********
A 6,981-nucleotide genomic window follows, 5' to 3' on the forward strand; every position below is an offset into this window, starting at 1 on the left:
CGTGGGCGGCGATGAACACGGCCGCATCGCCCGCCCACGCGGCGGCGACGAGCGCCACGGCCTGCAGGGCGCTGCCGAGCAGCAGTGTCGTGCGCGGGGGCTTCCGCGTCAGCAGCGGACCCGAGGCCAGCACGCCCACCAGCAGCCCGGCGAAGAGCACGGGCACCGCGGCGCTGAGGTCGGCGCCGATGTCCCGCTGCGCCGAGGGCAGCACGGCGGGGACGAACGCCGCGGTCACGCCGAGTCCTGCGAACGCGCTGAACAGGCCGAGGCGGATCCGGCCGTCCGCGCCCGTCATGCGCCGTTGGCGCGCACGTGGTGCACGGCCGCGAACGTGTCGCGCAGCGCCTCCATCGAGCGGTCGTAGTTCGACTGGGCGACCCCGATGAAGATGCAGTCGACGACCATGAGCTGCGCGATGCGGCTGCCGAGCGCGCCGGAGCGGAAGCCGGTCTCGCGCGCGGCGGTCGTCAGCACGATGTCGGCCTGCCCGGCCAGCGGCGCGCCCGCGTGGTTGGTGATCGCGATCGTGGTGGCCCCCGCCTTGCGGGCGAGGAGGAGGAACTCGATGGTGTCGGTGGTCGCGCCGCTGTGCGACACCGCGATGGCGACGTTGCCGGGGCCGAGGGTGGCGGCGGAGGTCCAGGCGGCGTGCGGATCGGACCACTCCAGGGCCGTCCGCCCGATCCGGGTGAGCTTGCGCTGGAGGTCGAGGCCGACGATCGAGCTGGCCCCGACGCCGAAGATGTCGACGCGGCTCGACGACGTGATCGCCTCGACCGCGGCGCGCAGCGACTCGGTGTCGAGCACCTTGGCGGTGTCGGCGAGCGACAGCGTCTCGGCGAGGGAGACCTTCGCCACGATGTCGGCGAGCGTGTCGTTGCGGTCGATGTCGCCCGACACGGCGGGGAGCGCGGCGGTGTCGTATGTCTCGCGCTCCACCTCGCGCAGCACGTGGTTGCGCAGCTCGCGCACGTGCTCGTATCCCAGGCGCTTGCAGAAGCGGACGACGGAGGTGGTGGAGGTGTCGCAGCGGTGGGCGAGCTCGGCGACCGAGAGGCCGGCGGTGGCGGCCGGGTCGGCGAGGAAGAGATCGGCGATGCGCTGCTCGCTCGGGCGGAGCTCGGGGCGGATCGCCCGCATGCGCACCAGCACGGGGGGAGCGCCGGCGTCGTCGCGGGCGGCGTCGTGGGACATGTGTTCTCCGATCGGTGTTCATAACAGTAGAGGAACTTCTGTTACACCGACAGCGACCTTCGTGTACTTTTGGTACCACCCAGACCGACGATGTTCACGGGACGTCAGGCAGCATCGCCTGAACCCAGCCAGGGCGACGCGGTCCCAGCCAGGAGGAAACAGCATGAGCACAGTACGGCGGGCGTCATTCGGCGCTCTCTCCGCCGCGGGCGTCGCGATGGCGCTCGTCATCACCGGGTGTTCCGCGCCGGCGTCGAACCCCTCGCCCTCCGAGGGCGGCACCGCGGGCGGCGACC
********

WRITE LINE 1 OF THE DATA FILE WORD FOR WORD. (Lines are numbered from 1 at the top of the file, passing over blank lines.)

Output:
A 6,981-nucleotide genomic window follows, 5' to 3' on the forward strand; every position below is an offset into this window, starting at 1 on the left: